How Milton line was born to become a big deal for GO Transit customers – Do you still own one of these buttons?

As we’ve been digging into old boxes and archives for forgotten pictures of Metrolinx’s transit past – all part of a continuing series we’ve dubbed HistoricGO – one small button, souvenir ticket, grainy photo and a few advertising clippings caught our eye. It all revolved around the first official GO train on the Milton line.

It started with GO Transit engine ‘910’ making mincemeat out of a large ribbon.

A train breaks a ribbon that says 'Here we GO Milton'.

Engine 910 makes short work of a ribbon, opening the Milton line. As well as customers on the platform, notice the train engineer taking a look out of the window. (Metrolinx photo)

Digging into old collections of photos and memorabilia from GO’s past, we’ve come across an image of the big train breaking the inaugural ribbon on the Milton line, back on October 25, 1981.

The launch of GO stops along the route – there were three weekday morning trains, as well as a trio of return trips from Union Station – came on rail lines that CP had used for passenger service until 1971.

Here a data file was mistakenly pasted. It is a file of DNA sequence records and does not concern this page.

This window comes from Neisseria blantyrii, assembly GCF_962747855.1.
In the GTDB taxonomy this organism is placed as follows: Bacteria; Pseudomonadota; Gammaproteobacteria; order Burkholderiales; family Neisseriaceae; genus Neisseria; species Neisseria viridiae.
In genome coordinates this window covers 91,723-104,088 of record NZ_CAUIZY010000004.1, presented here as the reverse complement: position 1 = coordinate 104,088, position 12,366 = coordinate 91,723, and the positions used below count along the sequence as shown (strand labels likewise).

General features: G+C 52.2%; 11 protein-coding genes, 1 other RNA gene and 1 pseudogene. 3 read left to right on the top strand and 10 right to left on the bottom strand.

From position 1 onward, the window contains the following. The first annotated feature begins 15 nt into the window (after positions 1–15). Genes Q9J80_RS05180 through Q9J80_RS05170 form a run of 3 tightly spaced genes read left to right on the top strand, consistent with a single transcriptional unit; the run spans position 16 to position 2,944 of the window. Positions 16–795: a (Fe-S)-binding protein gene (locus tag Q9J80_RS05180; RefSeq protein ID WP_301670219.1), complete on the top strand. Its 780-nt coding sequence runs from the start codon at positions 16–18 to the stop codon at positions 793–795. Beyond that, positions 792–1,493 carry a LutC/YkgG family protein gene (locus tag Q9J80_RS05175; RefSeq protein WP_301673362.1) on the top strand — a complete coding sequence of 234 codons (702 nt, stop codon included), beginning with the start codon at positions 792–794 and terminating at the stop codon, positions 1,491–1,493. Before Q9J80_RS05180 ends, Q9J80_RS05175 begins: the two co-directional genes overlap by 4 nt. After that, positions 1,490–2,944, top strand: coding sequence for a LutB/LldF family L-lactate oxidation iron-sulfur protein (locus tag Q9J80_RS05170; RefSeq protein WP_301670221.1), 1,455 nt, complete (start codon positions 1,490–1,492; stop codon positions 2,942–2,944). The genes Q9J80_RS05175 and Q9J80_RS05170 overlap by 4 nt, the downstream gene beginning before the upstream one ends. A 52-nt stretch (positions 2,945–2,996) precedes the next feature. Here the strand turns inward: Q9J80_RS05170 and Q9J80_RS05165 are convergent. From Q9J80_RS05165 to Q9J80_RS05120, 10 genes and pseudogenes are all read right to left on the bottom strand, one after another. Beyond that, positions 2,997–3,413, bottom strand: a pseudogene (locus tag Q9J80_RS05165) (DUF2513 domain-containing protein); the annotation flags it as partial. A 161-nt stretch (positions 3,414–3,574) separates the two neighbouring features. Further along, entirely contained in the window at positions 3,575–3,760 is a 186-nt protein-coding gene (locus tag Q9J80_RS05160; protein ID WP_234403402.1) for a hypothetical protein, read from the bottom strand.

From inside one old box, we’ve pulled out a modest treasure trove of keepsakes from that first day. The random keepsakes – scattered among other photos and items spanning decades – include a souvenir inauguration button and train ticket.

Photo shows a button that says "October 25, 1981 - Milton rail service'.

A keepsake button from the day. How may are still tucked at the back of junk drawers in Ontario? (Metrolinx photo)

A ticket that notes it's a souvenir of the day.

The souvenir ticket. On the back is listed all the stops on the line. (Metrolinx photo)

As well, there are advertisements, printed on now yellow newsprint from local papers. A small reminder of the times, GO Transit phone numbers listed on the ads contained no area code.

Image showsa pamplet that was handed out.

A GO service brochure that was handed out to announce the Milton service starting up. (Metrolinx photo)

What train 910 started continues to grow. Today, Milton line is the third busiest rail route operated by GO Transit, and the number of trips is projected to increase over the next five years.

And Milton GO station itself – like many stops along all the lines – is undergoing significant improvements and upgrades.

It started with small souvenir buttons and one big train making short work of a ribbon.